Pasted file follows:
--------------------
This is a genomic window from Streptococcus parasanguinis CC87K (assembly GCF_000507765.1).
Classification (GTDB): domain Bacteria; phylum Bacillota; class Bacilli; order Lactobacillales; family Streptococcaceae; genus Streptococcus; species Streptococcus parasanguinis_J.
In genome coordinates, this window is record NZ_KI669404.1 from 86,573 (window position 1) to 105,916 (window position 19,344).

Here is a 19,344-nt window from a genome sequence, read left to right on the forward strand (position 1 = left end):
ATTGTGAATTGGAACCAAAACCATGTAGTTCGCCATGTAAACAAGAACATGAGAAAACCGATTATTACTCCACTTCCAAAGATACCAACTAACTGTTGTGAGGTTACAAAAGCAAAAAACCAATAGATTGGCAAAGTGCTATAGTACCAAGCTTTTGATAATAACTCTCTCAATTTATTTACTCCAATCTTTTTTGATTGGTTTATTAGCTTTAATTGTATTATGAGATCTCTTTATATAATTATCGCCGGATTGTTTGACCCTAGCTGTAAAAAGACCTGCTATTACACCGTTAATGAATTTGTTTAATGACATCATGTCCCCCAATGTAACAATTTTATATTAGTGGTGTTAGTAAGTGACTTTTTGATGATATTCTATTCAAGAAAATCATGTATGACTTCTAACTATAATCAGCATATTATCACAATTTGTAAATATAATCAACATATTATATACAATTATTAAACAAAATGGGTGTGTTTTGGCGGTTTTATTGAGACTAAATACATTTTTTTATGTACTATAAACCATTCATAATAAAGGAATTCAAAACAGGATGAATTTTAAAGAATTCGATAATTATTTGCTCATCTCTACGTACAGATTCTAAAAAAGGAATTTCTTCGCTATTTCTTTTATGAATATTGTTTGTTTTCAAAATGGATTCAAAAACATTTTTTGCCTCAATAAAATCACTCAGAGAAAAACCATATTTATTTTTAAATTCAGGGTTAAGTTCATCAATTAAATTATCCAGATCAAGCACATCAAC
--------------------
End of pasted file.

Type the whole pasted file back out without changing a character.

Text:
This is a genomic window from Streptococcus parasanguinis CC87K (assembly GCF_000507765.1).
Classification (GTDB): domain Bacteria; phylum Bacillota; class Bacilli; order Lactobacillales; family Streptococcaceae; genus Streptococcus; species Streptococcus parasanguinis_J.
In genome coordinates, this window is record NZ_KI669404.1 from 86,573 (window position 1) to 105,916 (window position 19,344).

Here is a 19,344-nt window from a genome sequence, read left to right on the forward strand (position 1 = left end):
ATTGTGAATTGGAACCAAAACCATGTAGTTCGCCATGTAAACAAGAACATGAGAAAACCGATTATTACTCCACTTCCAAAGATACCAACTAACTGTTGTGAGGTTACAAAAGCAAAAAACCAATAGATTGGCAAAGTGCTATAGTACCAAGCTTTTGATAATAACTCTCTCAATTTATTTACTCCAATCTTTTTTGATTGGTTTATTAGCTTTAATTGTATTATGAGATCTCTTTATATAATTATCGCCGGATTGTTTGACCCTAGCTGTAAAAAGACCTGCTATTACACCGTTAATGAATTTGTTTAATGACATCATGTCCCCCAATGTAACAATTTTATATTAGTGGTGTTAGTAAGTGACTTTTTGATGATATTCTATTCAAGAAAATCATGTATGACTTCTAACTATAATCAGCATATTATCACAATTTGTAAATATAATCAACATATTATATACAATTATTAAACAAAATGGGTGTGTTTTGGCGGTTTTATTGAGACTAAATACATTTTTTTATGTACTATAAACCATTCATAATAAAGGAATTCAAAACAGGATGAATTTTAAAGAATTCGATAATTATTTGCTCATCTCTACGTACAGATTCTAAAAAAGGAATTTCTTCGCTATTTCTTTTATGAATATTGTTTGTTTTCAAAATGGATTCAAAAACATTTTTTGCCTCAATAAAATCACTCAGAGAAAAACCATATTTATTTTTAAATTCAGGGTTAAGTTCATCAATTAAATTATCCAGATCAAGCACATCAAC